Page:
A more amusing interpretation is that Intel never really had an edge for many years and it was marketing hype because the idea that Intel had an edge was founded on a die shrink that has yet to happen.
1 hour later…
8:31 PM
@Mikhail I have a vague recollection that actually performing the fabrication is really cheap, just a few dollars for each CPU, so fabrication inefficiencies don't matter that much, it's almost all R&D and factory infrastructure costs
8:41 PM
@Mgetz Kinda. The only one I came up with was the AVX Spectre.
@Borgleader I'm curious at what Jim Keller will do at Intel. AMD needed a new architecture badly. Intel's architecture right now is already pretty good. It's just the manufacturing that sucks.
Has anyone tried out web assembly here?
maybe AMD's is so good because they have enough redundancies in the design?
@ratchetfreak What redundancies?
designs that avoid cores needing to be disabled or something like that
@ratchetfreak That would be increasing your yields.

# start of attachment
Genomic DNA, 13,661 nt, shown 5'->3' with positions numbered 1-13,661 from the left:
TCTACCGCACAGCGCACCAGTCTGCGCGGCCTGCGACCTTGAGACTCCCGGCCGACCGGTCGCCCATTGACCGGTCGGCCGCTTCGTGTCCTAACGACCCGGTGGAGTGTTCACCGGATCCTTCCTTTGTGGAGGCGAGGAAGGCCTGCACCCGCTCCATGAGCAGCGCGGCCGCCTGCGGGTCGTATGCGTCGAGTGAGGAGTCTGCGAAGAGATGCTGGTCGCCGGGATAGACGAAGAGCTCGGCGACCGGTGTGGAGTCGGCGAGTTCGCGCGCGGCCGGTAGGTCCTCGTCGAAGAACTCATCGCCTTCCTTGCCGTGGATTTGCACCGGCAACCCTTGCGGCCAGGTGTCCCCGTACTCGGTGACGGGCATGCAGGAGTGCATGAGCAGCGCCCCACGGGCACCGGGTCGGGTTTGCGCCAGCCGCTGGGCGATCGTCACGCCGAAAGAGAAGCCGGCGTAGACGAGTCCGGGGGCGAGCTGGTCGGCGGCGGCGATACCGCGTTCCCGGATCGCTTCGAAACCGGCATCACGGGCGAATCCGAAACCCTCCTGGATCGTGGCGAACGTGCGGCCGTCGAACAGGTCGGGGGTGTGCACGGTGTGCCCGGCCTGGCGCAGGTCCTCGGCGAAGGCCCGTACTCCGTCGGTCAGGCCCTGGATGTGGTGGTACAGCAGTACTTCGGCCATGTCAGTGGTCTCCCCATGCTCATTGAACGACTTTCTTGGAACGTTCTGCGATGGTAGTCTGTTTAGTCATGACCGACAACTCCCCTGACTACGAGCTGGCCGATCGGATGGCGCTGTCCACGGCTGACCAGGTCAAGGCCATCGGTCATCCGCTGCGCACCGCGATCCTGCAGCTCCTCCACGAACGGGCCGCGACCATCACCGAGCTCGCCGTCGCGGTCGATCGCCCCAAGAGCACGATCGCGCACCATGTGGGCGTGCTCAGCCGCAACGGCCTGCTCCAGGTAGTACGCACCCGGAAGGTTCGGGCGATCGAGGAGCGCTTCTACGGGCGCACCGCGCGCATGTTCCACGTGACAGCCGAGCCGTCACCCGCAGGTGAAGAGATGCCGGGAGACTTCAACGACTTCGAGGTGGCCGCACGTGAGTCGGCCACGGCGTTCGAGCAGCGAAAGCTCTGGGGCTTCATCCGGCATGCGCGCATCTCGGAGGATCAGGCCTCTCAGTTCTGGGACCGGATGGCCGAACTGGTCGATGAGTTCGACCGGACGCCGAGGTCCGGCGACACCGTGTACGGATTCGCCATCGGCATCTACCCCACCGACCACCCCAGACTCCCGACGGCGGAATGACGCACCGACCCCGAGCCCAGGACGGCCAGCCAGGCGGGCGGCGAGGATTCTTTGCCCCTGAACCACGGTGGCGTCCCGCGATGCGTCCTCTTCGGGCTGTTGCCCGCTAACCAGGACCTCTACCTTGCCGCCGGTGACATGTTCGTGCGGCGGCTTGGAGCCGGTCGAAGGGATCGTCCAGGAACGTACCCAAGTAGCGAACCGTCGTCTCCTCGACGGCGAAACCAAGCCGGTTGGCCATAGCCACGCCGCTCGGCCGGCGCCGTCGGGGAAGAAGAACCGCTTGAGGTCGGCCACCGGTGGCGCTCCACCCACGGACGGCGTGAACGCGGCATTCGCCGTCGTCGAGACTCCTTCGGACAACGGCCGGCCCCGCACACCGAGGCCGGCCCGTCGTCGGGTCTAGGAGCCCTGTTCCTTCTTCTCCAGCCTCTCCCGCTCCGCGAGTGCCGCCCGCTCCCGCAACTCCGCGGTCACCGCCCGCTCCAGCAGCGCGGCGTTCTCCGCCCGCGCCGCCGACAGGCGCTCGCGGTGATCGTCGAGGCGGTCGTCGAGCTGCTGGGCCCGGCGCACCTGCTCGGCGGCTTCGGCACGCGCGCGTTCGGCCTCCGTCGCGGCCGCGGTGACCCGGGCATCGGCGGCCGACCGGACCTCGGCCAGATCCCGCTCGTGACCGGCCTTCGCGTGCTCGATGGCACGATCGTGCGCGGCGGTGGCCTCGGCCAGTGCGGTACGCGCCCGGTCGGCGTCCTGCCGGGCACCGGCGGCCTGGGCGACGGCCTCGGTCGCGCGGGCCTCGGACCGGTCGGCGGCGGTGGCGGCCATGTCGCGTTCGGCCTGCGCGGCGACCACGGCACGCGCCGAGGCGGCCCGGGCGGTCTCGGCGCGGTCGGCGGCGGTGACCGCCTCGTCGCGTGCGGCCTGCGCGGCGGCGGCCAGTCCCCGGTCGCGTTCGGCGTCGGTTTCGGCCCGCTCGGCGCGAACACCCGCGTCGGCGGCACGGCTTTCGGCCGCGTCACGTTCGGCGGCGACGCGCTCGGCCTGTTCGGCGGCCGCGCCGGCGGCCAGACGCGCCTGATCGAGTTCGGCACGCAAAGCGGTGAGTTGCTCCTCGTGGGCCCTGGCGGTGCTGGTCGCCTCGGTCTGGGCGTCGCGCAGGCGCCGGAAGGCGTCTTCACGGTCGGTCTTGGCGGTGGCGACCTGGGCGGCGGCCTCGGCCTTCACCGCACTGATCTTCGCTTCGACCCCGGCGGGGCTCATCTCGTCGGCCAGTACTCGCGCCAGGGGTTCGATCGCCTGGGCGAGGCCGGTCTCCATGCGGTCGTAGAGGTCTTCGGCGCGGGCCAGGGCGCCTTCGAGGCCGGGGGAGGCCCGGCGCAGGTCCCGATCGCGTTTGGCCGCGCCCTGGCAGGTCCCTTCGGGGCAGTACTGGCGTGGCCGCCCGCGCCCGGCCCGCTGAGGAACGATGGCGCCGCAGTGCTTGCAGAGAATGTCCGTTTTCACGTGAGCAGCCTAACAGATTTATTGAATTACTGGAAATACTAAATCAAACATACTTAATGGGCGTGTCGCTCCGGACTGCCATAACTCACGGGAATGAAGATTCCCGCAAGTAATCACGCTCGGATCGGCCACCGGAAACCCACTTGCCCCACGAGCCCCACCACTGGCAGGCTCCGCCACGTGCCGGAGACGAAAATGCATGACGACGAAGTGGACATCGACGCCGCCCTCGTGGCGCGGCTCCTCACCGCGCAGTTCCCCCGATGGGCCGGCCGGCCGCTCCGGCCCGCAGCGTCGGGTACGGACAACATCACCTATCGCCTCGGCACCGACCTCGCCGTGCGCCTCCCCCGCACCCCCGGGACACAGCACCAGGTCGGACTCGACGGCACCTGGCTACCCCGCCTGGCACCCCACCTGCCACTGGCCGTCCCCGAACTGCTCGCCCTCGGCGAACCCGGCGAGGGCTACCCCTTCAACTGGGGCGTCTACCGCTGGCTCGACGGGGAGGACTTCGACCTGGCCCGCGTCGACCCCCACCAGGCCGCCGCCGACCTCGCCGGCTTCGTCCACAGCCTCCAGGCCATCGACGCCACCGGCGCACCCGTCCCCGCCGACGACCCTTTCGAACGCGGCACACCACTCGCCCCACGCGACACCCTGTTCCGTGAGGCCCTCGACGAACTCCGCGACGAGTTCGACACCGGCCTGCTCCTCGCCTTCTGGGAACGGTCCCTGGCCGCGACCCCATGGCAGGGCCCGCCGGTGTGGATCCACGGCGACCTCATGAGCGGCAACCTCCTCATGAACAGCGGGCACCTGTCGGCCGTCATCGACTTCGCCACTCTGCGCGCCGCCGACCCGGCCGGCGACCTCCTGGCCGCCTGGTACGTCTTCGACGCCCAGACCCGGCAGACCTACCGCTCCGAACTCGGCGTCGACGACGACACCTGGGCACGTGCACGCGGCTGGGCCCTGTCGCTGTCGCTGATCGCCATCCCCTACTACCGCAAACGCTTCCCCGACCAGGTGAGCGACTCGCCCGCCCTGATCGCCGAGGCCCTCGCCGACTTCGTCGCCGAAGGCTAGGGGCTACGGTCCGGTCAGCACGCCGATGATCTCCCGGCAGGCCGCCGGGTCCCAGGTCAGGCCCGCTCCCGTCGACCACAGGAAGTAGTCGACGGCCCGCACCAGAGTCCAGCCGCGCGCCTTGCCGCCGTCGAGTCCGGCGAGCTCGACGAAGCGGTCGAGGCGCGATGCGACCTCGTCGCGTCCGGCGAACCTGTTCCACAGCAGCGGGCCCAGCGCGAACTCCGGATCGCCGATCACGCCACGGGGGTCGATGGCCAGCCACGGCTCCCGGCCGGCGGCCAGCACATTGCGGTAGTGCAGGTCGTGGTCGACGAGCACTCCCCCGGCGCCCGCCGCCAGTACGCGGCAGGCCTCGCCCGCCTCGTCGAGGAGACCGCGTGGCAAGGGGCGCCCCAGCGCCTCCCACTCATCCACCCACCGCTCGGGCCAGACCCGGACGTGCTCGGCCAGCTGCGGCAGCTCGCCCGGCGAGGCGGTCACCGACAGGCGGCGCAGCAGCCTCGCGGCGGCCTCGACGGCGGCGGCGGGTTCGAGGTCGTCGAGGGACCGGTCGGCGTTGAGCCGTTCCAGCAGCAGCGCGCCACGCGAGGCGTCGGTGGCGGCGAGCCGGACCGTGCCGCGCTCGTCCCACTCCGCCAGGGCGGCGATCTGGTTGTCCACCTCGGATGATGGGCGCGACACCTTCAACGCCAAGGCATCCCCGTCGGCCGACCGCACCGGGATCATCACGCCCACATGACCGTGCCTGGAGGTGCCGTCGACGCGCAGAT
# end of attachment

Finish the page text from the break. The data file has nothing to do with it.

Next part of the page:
Or do you mean redundant circuitry so that a defect doesn't mean turning off the entire core?
8:46 PM
I'm not sure that's any better than just turning off cores.
Defects can be anywhere. What if there's a defect in an execution unit? Do you duplicate the execution unit?
it's about making sure that defects have an as low as possible chance of killing the core
if you already have several copies of an execution unit you could add one more as a backup for example
though I'm not sure how the connecting wiring would work out
@ratchetfreak That's exactly what I'd expect to get in the way.
testing each unit and then making the correct controller access them properly would be the big challenge
Probabilistically speaking, redundancy at such a low level is only useful if you have an extremely high rate of defects.
8:52 PM
or have a component with a high defect rate
and you have redundancy for just that component
When the defect rate is low enough, you're better off not wasting any extra silicon to deal with it at a low level and just turn off the entire core if and when it does happen. Since you've saved on area, you can put more cores in to compensate.
and you can sell the lucky dies with more functioning cores at a premium
@ratchetfreak Right now, the price premium for 22 -> 28 cores is $3655 -> $10000.
So that could be an accurate reflection of the yields.
Dies with all 28 cores working are so rare that they are being priced that high to keep the demand in-line with the supply relative to the lower-end chips.
2 hours later…
11:07 PM
Q: Are you allowed to ask stupid questions like this?

bobAlso, what is the definition of a question?